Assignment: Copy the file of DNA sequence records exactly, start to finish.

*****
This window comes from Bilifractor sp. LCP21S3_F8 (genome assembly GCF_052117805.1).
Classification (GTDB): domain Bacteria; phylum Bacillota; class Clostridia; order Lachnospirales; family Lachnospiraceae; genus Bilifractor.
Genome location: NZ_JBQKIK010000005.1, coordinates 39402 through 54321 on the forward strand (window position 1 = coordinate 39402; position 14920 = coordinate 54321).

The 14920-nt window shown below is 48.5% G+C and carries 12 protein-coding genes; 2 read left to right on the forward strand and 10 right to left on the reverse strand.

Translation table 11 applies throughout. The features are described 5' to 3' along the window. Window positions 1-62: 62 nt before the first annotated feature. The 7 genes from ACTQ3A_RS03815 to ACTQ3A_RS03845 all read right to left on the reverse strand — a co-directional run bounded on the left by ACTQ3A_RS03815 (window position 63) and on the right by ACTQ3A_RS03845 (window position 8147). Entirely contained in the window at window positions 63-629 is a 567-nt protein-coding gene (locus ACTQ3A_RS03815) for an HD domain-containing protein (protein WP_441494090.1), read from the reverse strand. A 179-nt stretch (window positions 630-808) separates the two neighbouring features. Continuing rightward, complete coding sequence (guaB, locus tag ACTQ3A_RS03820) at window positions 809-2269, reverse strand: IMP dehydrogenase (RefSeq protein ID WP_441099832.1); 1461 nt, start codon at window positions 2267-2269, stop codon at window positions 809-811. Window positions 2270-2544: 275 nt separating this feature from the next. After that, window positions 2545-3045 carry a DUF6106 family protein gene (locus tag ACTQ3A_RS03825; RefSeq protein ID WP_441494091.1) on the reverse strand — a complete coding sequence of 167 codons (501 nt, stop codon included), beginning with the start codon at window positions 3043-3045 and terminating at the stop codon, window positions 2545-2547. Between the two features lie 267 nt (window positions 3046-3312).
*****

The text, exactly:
This window comes from Bilifractor sp. LCP21S3_F8 (genome assembly GCF_052117805.1).
Classification (GTDB): domain Bacteria; phylum Bacillota; class Clostridia; order Lachnospirales; family Lachnospiraceae; genus Bilifractor.
Genome location: NZ_JBQKIK010000005.1, coordinates 39402 through 54321 on the forward strand (window position 1 = coordinate 39402; position 14920 = coordinate 54321).

The 14920-nt window shown below is 48.5% G+C and carries 12 protein-coding genes; 2 read left to right on the forward strand and 10 right to left on the reverse strand.

Translation table 11 applies throughout. The features are described 5' to 3' along the window. Window positions 1-62: 62 nt before the first annotated feature. The 7 genes from ACTQ3A_RS03815 to ACTQ3A_RS03845 all read right to left on the reverse strand — a co-directional run bounded on the left by ACTQ3A_RS03815 (window position 63) and on the right by ACTQ3A_RS03845 (window position 8147). Entirely contained in the window at window positions 63-629 is a 567-nt protein-coding gene (locus ACTQ3A_RS03815) for an HD domain-containing protein (protein WP_441494090.1), read from the reverse strand. A 179-nt stretch (window positions 630-808) separates the two neighbouring features. Continuing rightward, complete coding sequence (guaB, locus tag ACTQ3A_RS03820) at window positions 809-2269, reverse strand: IMP dehydrogenase (RefSeq protein ID WP_441099832.1); 1461 nt, start codon at window positions 2267-2269, stop codon at window positions 809-811. Window positions 2270-2544: 275 nt separating this feature from the next. After that, window positions 2545-3045 carry a DUF6106 family protein gene (locus tag ACTQ3A_RS03825; RefSeq protein ID WP_441494091.1) on the reverse strand — a complete coding sequence of 167 codons (501 nt, stop codon included), beginning with the start codon at window positions 3043-3045 and terminating at the stop codon, window positions 2545-2547. Between the two features lie 267 nt (window positions 3046-3312).